“There was grant money open to associations for facilities, and every year—mostly through the province—we’d get a thousand bucks or 1,500 bucks, to put a new layer of masonite on the ramps or run a little contest, or whatever it was,” Baller says. “Kids would come to St. Andrews and pay two bucks to skate, but the money wasn’t going to profit, it was going to keep the ramp going.”
Besides the tenuous hold on ramp space, other factors made Hali-skating in the ’80s far less accessible that it is today. In the days before eBay, skaters in the Maritimes faced the additional challenge of finding a reliable source of skateboard equipment. Ultimately, that fact helped turn Pro Skateboards into a local institution. Pro first opened its doors in the mid-’80s in an era when local skaters didn’t have many places to congregate. As a result, the neighbourhood skate shop quickly morphed into the neighbourhood skate universe. Before coming to rest at its current location on Blowers, the store held an address on Barrington, and prior to that, on Quinpool. Since Pro Skateboards was founded, a handful of other skate shops—most notably Ontario-based chain store West 49—but none have been able to rival the close relationship Pro maintains with its clientele.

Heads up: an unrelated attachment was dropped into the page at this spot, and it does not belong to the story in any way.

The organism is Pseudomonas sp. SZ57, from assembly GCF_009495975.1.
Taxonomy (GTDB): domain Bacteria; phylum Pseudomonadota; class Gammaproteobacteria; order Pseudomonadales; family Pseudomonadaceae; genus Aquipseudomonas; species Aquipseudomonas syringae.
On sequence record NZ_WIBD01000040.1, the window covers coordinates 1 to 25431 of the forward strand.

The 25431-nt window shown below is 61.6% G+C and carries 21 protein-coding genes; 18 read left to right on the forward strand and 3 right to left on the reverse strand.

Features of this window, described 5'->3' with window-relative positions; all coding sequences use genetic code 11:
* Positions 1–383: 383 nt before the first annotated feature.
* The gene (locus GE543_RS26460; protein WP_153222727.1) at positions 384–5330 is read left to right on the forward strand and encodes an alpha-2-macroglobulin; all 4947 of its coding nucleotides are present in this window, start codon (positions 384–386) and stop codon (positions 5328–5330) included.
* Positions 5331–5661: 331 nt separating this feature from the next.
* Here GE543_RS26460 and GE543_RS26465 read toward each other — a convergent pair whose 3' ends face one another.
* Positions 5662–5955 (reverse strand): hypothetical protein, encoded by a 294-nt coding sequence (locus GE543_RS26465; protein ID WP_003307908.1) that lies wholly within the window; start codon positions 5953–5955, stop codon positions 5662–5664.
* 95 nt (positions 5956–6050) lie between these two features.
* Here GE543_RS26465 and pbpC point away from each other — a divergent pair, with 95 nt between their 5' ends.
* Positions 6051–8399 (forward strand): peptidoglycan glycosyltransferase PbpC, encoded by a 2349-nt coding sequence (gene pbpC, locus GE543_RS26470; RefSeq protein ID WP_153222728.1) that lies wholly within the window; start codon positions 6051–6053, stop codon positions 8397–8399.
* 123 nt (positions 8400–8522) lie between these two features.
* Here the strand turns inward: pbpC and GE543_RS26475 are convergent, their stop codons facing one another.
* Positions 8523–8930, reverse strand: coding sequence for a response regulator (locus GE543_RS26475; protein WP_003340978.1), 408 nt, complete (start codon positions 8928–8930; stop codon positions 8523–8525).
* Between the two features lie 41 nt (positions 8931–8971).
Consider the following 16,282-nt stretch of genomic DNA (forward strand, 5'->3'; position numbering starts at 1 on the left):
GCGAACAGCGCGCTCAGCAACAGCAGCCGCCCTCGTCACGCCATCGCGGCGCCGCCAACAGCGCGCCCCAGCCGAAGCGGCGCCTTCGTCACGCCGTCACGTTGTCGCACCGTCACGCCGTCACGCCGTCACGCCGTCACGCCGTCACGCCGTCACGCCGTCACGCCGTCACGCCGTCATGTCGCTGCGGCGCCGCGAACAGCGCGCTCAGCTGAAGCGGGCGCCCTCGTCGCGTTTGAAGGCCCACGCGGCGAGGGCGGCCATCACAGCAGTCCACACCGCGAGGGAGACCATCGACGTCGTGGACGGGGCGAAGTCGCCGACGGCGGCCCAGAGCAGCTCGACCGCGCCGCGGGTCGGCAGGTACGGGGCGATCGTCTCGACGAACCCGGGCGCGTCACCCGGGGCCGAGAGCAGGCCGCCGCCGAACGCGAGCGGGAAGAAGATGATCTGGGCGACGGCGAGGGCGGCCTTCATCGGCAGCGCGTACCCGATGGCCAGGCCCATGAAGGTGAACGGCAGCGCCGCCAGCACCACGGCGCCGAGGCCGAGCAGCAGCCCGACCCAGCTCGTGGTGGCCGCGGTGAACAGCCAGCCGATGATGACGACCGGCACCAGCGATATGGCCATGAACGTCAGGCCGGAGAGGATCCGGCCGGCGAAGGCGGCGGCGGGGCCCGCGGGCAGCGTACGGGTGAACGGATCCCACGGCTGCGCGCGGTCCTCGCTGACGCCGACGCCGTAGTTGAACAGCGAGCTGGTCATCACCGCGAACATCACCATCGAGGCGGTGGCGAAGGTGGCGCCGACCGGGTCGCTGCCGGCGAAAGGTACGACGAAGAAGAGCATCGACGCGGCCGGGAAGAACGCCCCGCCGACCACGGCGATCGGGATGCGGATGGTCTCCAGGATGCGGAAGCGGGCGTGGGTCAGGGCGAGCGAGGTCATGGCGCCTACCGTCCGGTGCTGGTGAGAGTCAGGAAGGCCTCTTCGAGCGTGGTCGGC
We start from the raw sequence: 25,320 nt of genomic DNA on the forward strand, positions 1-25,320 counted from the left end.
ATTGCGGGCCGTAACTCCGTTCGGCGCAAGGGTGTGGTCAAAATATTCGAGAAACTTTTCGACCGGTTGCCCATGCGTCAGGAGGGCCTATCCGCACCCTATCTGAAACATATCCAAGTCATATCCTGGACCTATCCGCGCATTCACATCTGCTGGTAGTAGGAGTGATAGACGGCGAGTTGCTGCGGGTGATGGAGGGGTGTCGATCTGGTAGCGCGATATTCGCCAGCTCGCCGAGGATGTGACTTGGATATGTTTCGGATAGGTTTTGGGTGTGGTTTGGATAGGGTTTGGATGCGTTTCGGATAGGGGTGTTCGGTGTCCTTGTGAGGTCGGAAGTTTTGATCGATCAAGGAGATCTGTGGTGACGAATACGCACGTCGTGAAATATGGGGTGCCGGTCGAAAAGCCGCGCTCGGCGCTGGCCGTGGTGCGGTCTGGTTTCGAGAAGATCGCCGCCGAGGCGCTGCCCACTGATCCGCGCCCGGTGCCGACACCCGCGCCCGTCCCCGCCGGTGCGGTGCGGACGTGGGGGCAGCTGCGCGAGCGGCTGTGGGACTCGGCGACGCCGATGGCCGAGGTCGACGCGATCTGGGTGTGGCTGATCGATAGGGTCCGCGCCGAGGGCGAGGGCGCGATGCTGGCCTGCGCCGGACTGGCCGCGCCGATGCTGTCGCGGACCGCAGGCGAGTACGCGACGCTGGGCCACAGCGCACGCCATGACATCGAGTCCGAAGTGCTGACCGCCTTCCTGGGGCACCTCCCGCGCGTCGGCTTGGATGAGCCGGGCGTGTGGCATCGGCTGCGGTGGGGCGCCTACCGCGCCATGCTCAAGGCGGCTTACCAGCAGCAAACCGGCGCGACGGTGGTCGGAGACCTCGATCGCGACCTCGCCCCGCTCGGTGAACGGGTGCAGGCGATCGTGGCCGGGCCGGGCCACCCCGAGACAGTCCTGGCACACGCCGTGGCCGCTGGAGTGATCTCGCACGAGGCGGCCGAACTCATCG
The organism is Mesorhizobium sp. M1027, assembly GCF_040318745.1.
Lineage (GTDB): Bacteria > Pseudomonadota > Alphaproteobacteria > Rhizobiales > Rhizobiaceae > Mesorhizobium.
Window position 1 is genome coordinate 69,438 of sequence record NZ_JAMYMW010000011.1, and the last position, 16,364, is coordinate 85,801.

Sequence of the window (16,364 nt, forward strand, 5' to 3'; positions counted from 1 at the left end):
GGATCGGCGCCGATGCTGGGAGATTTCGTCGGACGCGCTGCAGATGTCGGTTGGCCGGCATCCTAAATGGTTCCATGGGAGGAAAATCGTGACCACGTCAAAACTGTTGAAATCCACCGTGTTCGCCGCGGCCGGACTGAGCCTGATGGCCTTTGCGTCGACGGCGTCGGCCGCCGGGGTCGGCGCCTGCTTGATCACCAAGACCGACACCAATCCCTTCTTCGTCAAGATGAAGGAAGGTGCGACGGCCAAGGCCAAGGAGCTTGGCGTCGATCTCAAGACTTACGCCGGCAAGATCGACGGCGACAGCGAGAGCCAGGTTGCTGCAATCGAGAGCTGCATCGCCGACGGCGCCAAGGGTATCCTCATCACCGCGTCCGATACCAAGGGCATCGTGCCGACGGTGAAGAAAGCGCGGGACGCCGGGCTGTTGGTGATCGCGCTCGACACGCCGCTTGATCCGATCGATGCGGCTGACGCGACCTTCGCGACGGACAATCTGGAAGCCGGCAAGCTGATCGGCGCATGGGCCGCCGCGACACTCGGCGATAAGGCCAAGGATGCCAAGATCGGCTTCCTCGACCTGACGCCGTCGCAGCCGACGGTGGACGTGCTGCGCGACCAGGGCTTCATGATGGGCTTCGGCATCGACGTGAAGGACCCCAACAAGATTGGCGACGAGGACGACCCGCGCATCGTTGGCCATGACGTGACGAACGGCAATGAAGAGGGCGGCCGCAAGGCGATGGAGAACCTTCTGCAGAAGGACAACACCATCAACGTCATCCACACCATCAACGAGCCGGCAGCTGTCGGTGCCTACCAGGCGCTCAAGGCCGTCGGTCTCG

“Way back when the store was on Quinpool, I can remember going up those stairs, and it smelled of donairs and cigars, and just gnar,” recalls Knowlton. “There were so many kids who would just hang out there all the time. I don’t know if that feeling will ever be the same; it was so much harder to get stuff back then, especially around here, so when you got a skate shirt or something, you would wear it every single day until it fell off you, basically. You were so proud of it.”
It wasn’t until the early ’90s that the push for public space on the Common started to gain momentum. In 1993, the city pulled the plug on the ramp at St. Andrews, reclaiming the space in the gym. By then, other skate spots had developed throughout the city—one popular spot was known as Area 51, an indoor ramp/concert venue in the basement of The Marquee Club building on Gottingen. But there were still no public facilities.